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b. Lauro, Italy, 1885

d. Rome, Italy, 1978

Italian aeronautical engineer and aeronautical science professor; designer of semi-rigid airships including the Norge and Italia. Promoted from Colonel to General in the Italian air force following the Norge north pole flight, forced to resign following the Italia disaster. Spent five years in the USSR in the 1930s developing Soviet airship program; lived in the US for several years during WW II; returned to Italy in 1944 where he remained until his death in 1978 at age 92.

Italian airship designer and pilot Umberto Nobile took part in two flights over the North Pole, one in 1926 in the airship Norge and another in 1928 in the airship Italia.

The Norge [meaning Norway] flight took place on May 11-14, 1926, and was a joint Norwegian-American-Italian venture. The co-leaders 626j93g were the great Norwegian explorer Roald Amundsen, American adventurer Lincoln Ellsworth, and Italian Umberto Nobile, the airship's designer and pilot. The Norge departed Kings Bay [Ny ┼lesund], Spitsbergen in the Svalbard Archipelago on May 11, 1926--just five days after American Richard Byrd's claimed (and highly questionable) attainment of the North Pole by airplane--and flew by way of the North Pole to Teller (near Nome), Alaska. The flight, which originated in Rome, had been touted as "Rome to Nome" but bad weather forced them to land at the small settlement of Teller just short of Nome. This was the first undisputed attainment of the North Pole by air and the first crossing of the polar sea from Europe to North America. Additionally it gave Amundsen, who led the first expedition to reach the South Pole (1911), the distinction of being the first person to travel to both poles of the earth.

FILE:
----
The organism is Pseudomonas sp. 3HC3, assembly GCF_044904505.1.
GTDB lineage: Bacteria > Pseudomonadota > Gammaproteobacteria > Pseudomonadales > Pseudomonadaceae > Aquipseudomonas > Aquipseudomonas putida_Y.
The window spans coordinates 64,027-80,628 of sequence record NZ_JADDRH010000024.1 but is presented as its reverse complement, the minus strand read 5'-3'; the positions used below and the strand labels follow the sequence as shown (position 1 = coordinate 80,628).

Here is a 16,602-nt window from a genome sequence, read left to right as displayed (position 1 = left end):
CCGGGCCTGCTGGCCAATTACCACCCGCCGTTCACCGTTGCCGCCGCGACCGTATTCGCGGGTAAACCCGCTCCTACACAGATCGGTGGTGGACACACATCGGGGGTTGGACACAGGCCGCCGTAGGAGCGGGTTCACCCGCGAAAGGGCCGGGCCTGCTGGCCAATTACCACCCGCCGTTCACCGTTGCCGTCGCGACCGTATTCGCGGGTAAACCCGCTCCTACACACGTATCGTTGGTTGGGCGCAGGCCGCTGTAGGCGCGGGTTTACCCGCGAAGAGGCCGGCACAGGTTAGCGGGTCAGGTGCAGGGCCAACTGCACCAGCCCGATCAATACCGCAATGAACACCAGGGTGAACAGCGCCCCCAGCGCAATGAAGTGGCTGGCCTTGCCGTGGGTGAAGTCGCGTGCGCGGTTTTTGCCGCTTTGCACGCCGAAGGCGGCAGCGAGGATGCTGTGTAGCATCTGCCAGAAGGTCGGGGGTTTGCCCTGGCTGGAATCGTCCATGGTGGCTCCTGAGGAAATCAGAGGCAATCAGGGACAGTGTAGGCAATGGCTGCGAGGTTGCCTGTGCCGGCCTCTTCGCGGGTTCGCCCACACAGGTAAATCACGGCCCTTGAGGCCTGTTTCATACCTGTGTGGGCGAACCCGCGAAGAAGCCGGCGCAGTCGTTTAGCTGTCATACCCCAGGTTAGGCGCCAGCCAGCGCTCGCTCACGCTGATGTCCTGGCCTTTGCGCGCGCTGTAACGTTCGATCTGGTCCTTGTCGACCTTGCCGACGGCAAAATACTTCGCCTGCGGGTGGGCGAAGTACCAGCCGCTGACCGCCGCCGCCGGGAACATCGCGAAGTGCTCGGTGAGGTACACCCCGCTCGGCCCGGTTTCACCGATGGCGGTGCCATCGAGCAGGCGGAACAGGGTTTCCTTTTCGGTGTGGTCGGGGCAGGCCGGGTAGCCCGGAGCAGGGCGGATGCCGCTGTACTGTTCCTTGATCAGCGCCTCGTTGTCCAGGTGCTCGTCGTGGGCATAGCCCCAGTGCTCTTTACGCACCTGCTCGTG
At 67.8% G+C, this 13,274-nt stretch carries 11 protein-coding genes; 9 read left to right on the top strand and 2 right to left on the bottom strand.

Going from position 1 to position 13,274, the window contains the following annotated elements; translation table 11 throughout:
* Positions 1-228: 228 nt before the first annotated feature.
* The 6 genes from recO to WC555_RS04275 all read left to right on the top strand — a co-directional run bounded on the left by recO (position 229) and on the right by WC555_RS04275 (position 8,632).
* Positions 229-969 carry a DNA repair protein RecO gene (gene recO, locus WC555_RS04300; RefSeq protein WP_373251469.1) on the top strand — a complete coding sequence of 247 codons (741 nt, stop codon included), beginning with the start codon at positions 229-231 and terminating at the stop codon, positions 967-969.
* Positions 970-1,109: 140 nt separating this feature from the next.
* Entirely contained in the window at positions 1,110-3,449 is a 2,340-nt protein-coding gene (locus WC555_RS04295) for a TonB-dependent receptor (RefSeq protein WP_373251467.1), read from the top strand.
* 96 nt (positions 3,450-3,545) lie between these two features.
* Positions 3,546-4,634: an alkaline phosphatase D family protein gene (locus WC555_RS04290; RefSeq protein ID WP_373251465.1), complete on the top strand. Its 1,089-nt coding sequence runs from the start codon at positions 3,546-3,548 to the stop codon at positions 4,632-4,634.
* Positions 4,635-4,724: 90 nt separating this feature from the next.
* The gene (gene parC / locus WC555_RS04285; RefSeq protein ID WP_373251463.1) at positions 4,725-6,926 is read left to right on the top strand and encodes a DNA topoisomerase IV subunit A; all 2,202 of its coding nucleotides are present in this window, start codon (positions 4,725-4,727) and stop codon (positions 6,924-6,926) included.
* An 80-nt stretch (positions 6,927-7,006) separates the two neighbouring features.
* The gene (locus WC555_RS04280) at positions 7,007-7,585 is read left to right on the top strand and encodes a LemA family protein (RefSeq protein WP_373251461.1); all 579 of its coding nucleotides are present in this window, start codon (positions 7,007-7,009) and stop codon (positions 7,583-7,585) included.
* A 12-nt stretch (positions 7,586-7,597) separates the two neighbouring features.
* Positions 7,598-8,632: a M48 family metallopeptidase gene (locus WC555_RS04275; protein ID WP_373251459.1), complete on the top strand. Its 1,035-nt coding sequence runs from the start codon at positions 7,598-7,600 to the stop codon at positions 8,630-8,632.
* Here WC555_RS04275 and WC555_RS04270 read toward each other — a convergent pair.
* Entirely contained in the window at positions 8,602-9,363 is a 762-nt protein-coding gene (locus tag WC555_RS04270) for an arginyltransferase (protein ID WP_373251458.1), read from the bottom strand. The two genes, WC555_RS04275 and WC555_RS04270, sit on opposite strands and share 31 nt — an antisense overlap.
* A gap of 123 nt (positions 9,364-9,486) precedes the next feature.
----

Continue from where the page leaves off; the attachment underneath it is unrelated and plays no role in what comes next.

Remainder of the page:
After a safe landing in Teller in which the Norge was undamaged, the airship was deflated and dismantled. Originally plans called for the airship to be sold back to the Italian government after completion of the flight; however the Norge unfortunately fell prey to souvenir hunters from Teller and was more or less destroyed.

Following the Norge flight a bitter dispute--that was played out in the world press--broke out between Amundsen and Nobile over who should receive credit for leading the expedition. As a result Nobile returned to Kings Bay, Spitsbergen in 1928 as sole leader of his own expedition. However, the Italia flight ended in tragedy. The Italia departed Kings Bay on May 22, 1928 and flew over the North Pole but crashed on the ice northeast of Spitsbergen on its return flight to Kings Bay the following day. Nine crewmembers, including Nobile, were thrown out onto the ice and survived the crash. The Italia crash sparked a massive search and rescue operation, the first in the far north, to which six countries sent planes and ships. As a further tragedy Roald Amundsen lost his life travelling by air from Norway to Spitsbergen to take part in the rescue mission.

On June 23, 1928 a Swedish pilot removed Nobile to the mainland from the ice floe on which Italia survivors were stranded, but damaged his plane on the return for more survivors and had to be rescued himself. Ultimately, the Russian icebreaker Krassin reached the by-then badly disintegrating ice floe and rescued the remaining survivors on July 12, seven weeks after the Italia crashed.